Brimming with humor and one-of-a-kind characters, this end-of-the world novel will grab hold of Andrew Smith and Rainbow Rowell fans.
An asteroid is hurtling toward Earth. A big, bad one. Yuri, a physicist prodigy from Russia, has been called to NASA as they calculate a plan to avoid disaster. He knows how to stop the asteroid: his research in antimatter will probably win him a Nobel prize–if there’s ever another Nobel prize awarded. But Yuri’s 17, and having a hard time making older, stodgy physicists listen to him. Then he meets Dovie, who lives like a normal teenager, oblivious to the impending doom. Being with her, on the adventures she plans when he’s not at NASA, Yuri catches a glimpse of what it means to save the world and save a life worth living.
Prepare to laugh, cry, cringe, and have your mind burst open with questions of the universe.
Description taken from Goodreads.
When I first heard about Learning to Swear in America, I thought it would be predominately a coming-of-age story about a boy genius making his way in a foreign country. It had the potential to be cute and meaningful in a nerdy, slow, and introspective way, and I was ready for that novel.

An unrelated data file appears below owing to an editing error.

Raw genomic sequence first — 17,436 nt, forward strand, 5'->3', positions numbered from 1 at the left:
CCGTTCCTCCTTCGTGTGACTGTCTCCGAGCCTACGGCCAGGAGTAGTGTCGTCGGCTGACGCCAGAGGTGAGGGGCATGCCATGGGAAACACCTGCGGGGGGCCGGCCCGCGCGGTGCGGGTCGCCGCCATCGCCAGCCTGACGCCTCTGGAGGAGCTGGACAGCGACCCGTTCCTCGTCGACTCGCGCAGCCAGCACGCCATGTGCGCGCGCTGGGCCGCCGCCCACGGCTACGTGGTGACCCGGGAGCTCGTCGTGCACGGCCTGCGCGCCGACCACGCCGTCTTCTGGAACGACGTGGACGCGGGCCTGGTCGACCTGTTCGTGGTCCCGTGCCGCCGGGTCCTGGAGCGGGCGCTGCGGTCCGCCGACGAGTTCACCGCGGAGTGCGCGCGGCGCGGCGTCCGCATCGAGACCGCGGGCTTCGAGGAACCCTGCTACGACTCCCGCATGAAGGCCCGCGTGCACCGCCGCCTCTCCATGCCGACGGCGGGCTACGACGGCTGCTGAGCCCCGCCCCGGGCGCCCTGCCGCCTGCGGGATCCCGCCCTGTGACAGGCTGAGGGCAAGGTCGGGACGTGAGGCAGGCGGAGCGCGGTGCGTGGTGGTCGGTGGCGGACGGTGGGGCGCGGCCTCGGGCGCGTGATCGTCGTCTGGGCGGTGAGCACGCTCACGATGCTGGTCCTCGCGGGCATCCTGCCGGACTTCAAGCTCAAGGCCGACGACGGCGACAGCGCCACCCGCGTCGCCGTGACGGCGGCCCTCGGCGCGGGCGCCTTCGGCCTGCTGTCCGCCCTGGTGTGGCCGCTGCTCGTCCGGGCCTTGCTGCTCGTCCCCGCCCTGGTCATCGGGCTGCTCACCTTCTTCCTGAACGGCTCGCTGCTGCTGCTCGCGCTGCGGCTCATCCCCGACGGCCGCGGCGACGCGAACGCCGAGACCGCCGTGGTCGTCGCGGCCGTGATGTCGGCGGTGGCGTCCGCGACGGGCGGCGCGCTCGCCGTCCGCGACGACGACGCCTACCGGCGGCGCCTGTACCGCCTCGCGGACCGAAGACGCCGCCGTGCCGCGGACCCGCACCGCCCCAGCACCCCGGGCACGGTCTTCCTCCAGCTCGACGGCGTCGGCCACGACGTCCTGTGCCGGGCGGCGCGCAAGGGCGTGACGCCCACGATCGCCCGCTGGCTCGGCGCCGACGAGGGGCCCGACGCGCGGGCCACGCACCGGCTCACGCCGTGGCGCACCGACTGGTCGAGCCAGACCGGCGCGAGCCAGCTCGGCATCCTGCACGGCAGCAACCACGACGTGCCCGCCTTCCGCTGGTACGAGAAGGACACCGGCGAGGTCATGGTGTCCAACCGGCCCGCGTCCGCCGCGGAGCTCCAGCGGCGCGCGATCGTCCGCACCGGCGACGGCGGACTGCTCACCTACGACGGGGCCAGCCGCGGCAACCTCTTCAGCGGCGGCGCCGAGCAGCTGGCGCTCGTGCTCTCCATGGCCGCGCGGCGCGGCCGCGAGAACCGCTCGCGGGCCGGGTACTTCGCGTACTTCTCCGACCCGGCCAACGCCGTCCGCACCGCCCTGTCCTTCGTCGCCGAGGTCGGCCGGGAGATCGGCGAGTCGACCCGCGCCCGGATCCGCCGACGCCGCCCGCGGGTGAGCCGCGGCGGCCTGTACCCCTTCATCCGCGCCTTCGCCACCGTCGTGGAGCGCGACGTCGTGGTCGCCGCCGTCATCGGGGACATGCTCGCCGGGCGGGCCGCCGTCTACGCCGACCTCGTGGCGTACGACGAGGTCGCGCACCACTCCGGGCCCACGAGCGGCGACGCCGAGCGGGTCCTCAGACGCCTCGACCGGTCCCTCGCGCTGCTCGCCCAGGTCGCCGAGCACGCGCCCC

What I wasn’t ready for was yet another attempt to emulate John Green from a singularly unexpected source. Instead of Little Man Tate and Ender’s Game meets Coming to America, I got a female love interest who’s just barely above classifying as a manic pixie dream girl, a main character whose genius clearly doesn’t include narration, and a wacky side character who made the dialogue worth reading. The NASA people aren’t even worth mentioning. I was most disappointed by how that situation was handled. I did think the way Yuri was treated was realistic, but the spite and distrust his colleagues had for him from the very beginning was forced and made the pace drag.
This book had the opportunity to write about a really incredible opportunity and several challenges faced by an altogether intelligent, kind, and quirky kid, and I would read that any day of the week. Unfortunately, Learning to Swear in America didn’t take that opportunity.
Other than my misconception of the story, it has a compelling setting, some viable life lessons, and a few true gems dialogue-wise. If you get past the beginning, it folds more naturally into the feeling of a contemporary novel, and I got the feeling that fans of Adi Alsaid and other similar authors could be really interested in this. Writing-wise, it’s slow but it’s not unreadable, and I already have an ARC of Kennedy’s next book, so I’m looking forward to seeing what hashes out in this next one. Overall, I would recommend this one, but only with the understanding that it’s not a sciency-type novel. For that, I’m still holding out hope on Heather Kaczynski’s Dare Mighty Things. 2 stars.